Apollo 11 is a 2019 American documentary film edited, produced, and directed by Todd Douglas Miller. It focuses on the 1969 Apollo 11 mission, the first spaceflight to land men on the moon. The film consists solely of archival footage, including 70 mm film that was previously unreleased to the public, and does not feature narration or interviews.
In May 2017, cooperation between Miller’s production team, NASA, and the National Archives and Records Administration resulted in the discovery of unreleased 70 mm footage from the launch and recovery of Apollo 11. The large-format footage includes scenes from Launch Complex 39, spectators present for the launch, the launch of the Saturn V itself, and the recovery and post-mission efforts aboard the USS Hornet. The documentary included this footage alongside conventional footage from 35 and 16 mm film, still photography, and closed-circuit television footage.
Miller’s team used the facilities of Final Frame, a post-production firm in New York City, to transfer all available footage to digital. Specialized climate-controlled vans were used to safely transport the archival material to and from the National Archives in Washington, DC. The production team cataloged over 11,000 hours of audio recordings and hundreds of hours of video.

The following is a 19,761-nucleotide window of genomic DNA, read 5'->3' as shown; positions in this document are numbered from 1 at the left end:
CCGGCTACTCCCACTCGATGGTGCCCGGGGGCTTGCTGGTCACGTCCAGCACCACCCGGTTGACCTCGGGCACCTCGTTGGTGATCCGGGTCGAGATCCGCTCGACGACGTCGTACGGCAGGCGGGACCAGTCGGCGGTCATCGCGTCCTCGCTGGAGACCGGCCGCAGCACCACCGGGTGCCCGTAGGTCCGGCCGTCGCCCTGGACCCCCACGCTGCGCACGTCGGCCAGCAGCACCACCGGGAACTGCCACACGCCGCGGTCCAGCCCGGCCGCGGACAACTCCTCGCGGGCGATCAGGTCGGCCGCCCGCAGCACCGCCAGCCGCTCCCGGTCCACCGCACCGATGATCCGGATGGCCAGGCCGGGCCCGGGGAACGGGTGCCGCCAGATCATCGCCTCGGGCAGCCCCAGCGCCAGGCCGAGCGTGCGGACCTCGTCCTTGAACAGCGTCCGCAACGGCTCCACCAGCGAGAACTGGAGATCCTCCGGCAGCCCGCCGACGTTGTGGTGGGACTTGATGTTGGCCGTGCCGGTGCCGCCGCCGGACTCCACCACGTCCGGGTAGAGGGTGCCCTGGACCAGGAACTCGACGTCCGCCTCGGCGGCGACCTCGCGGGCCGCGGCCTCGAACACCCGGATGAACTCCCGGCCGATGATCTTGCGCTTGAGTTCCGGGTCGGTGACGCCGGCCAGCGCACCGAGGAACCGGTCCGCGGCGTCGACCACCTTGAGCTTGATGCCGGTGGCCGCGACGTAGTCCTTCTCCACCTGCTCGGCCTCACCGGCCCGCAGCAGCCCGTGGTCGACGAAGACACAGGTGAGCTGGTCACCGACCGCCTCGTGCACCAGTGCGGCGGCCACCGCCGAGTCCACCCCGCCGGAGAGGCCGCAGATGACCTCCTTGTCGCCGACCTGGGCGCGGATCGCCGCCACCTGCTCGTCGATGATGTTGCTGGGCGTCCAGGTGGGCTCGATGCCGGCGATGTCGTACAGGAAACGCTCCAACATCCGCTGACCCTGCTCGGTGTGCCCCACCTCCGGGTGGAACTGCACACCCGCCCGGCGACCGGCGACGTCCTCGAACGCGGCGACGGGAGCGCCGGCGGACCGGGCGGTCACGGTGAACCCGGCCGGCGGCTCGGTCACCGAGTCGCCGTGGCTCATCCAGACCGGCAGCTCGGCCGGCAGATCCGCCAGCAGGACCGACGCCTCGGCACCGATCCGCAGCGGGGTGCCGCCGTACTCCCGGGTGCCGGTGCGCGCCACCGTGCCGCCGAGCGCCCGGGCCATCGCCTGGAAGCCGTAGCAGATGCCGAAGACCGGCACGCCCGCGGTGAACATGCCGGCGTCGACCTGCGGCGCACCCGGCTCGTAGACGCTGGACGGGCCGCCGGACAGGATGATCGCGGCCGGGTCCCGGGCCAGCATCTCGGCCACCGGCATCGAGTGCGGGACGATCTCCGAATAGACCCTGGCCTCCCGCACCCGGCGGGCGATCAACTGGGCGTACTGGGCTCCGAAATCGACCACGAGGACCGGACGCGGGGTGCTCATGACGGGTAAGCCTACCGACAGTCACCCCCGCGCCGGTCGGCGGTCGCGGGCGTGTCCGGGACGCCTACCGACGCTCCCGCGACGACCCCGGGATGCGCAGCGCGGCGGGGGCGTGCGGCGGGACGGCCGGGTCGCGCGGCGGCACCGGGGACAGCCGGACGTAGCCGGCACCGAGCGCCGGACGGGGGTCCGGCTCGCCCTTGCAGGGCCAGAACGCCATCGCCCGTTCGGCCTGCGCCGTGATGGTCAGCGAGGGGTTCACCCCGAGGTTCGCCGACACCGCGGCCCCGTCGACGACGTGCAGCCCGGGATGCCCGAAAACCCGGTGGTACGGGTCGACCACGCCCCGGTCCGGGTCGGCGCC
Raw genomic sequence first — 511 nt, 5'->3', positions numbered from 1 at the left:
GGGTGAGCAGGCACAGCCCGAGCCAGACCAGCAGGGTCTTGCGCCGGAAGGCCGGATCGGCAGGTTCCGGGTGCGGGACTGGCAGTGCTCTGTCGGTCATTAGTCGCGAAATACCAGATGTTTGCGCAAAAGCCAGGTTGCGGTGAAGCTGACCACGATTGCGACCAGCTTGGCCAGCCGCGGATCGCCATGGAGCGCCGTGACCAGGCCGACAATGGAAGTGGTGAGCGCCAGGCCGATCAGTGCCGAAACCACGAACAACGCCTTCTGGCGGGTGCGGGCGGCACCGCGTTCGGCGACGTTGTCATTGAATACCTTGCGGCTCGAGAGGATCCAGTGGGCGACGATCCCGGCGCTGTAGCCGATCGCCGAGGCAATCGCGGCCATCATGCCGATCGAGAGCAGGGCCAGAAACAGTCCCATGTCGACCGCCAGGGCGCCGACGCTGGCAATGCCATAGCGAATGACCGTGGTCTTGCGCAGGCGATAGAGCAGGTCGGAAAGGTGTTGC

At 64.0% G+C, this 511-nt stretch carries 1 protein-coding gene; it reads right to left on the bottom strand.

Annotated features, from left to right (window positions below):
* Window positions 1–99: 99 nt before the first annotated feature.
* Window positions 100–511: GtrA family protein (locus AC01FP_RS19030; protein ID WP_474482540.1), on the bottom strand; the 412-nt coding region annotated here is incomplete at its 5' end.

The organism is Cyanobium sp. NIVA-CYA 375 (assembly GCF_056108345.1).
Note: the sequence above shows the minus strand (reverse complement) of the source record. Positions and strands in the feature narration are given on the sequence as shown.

This exciting film features a synth-driven score by Matt Morton. The composer only used instruments and equipments available in 1969 to create the energetic and other-wordly music that brings a unique dimension to the film
The film premiered at the Sundance Film Festival on January 24, 2019, and was released theatrically in the United States by Neon on March 1, 2019.